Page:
We all have mental health. You, me - everybody. It's just that some are more conscious of it than others.
Mental health problems are the number one reason employees take sick days in the UK, according to the Office for National Statistics.
Perhaps it is no surprise, then, that a growing number of tech startups are starting to cotton on to the importance of supporting good mental health among their staff.
The text reads: "We pledge to create an open environment where mental health is supported, and people can bring their full selves to work."
"If you broke your leg, you wouldn't leave your crutches outside the office door. Why should you be expected to do that for your mental health?" asks Hannah Keal, head of people at Goodlord, a lettings transaction platform and one of the signatories of the pledge.
Sanctus coaches, or therapists, visit Sanctus' 25 clients on regular basis, and can be booked for one-to-one slots with employees.
Sanctus founder James Routledge likes to draw comparisons between physical and mental fitness and says it is his "big mission to put the world's first mental health gym on the high street".
"For me, it's about building a strong and inclusive work culture where people can be themselves at work," says Harry Richardson, HR lead at ID verification startup Onfido.
"We all have ups and downs in life, we go to work and we can't pretend we're someone else," he adds. "If you're having a tough time and have to hide it, that would be a terrible thing."
The companies that provide Sanctus coaching to their staff say it is leading to fewer sick days and even encouraging people to apply to work with them.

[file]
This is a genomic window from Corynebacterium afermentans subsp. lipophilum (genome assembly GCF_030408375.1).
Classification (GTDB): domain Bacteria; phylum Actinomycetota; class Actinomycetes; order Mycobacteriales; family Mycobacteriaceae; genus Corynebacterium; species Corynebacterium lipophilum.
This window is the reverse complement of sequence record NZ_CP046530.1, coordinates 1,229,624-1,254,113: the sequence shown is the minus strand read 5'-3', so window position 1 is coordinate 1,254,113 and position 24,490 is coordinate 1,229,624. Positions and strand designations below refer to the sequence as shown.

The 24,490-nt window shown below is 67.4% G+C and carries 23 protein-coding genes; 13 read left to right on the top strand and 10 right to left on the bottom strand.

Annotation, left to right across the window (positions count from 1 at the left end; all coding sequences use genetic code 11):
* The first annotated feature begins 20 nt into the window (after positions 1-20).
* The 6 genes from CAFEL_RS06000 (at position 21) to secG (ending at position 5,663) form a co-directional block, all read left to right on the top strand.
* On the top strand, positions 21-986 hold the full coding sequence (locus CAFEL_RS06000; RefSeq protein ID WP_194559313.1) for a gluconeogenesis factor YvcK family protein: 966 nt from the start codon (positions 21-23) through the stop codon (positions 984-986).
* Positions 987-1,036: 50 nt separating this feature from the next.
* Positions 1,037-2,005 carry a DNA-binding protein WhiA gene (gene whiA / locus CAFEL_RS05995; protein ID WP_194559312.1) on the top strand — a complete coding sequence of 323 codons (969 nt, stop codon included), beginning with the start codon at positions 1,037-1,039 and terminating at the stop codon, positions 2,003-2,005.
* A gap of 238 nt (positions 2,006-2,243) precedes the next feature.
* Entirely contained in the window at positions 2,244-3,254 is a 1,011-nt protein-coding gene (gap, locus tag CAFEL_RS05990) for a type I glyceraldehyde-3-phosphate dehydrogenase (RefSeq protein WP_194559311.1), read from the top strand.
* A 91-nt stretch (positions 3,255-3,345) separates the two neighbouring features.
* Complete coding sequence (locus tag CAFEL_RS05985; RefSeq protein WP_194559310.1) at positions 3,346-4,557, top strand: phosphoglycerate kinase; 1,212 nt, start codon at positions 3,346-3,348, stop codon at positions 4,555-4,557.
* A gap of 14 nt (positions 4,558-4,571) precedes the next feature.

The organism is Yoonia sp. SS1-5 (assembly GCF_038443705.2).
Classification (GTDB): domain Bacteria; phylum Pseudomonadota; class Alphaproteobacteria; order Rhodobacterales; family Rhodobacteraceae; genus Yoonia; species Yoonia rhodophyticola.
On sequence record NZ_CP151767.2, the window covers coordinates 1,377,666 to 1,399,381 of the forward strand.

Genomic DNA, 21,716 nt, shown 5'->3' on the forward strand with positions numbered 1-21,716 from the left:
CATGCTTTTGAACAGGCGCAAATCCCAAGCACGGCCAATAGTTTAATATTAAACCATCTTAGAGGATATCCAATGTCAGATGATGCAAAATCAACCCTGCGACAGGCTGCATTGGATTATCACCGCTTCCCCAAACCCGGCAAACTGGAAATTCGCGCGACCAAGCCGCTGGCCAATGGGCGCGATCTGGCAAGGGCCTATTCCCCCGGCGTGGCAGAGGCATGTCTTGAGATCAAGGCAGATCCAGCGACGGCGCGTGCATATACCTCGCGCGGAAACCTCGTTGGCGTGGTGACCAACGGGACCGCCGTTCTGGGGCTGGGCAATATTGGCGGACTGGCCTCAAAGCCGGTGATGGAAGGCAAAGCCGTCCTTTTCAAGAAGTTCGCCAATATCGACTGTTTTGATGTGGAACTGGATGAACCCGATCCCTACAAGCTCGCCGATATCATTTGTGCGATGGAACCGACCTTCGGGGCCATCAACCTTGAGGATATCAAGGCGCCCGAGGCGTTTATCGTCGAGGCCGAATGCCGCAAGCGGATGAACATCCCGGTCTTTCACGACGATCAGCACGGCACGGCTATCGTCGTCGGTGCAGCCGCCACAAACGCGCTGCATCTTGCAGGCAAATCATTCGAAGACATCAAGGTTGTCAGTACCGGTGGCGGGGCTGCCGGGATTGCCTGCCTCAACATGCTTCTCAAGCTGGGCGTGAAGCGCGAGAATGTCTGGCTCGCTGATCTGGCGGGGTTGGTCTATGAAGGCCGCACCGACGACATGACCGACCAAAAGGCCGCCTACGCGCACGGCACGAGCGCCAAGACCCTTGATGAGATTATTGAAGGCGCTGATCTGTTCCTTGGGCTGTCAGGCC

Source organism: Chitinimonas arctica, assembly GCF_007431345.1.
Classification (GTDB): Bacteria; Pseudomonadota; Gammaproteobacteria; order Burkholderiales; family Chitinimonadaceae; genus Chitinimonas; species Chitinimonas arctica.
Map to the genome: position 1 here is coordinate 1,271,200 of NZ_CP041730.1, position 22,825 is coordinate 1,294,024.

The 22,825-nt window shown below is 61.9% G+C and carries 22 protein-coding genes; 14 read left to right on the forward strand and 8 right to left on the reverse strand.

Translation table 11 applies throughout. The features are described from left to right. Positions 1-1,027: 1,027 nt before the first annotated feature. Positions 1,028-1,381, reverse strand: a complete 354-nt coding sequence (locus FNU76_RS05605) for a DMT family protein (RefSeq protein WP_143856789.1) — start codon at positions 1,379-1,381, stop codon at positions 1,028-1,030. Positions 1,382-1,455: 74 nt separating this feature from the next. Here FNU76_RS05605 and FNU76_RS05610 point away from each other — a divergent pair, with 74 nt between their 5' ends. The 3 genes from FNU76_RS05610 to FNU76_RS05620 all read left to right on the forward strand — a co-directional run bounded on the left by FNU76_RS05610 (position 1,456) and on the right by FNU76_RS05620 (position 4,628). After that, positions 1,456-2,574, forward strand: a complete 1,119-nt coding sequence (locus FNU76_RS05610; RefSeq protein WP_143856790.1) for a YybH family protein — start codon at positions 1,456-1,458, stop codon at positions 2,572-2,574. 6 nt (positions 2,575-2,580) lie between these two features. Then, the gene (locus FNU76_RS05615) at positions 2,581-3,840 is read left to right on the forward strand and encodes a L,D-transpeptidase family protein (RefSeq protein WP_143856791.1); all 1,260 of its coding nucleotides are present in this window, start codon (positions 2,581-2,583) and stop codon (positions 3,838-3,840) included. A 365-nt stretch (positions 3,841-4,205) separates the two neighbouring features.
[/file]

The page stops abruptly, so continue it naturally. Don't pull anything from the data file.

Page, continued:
It could be tempting to dismiss Sanctus sessions as a fluffy perk that trivialises the issues faced by those with serious mental health conditions.
It is widely accepted that the UK is in the midst of a mental health crisis. While a quarter of all people across the country will be impacted by mental health at some stage in their lives, NHS bosses have warned that Trusts are direly under-resourced and, in turn, there are long waiting times for patients to be seen.
In fact, 80 percent of NHS Trust bosses are concerned that they won’t have the resources to deliver high-quality mental health care quickly to the growing numbers of people who desperately need it.
If the pledge encourages companies to have a more enlightened stance on the importance of mental health for their employees, it can surely only be a good thing.
"Obviously there needs to be more support for people with diagnosable mental illness," Routledge says. "But we don't want to ostracise people without mental illnesses or make them feel they aren't bringing enough. Everyone has mental health."
Richardson believes this sort of support for employees will become standard procedure for companies within the coming years.
"Within society we're seeing a big change. There are lots of influential people now talking about mental health from Stormzy to Prince Harry. Organisations often slightly lag behind that, but companies, especially in tech, are putting a priority on it," he says.
It makes sense from a business standpoint of helping to reduce days off work, as well as just being the "right thing to do," Richardson adds.
Samantha Perry is head of people at another pledge signatory, startup car marketplace CarWow. She underscores just how grave the matter could be left unchecked: "We are 70 percent male at the moment and suicide is the biggest killer of men aged 25 to 40. Our average age is 27.
"We never want to look back and wonder what more we could have done."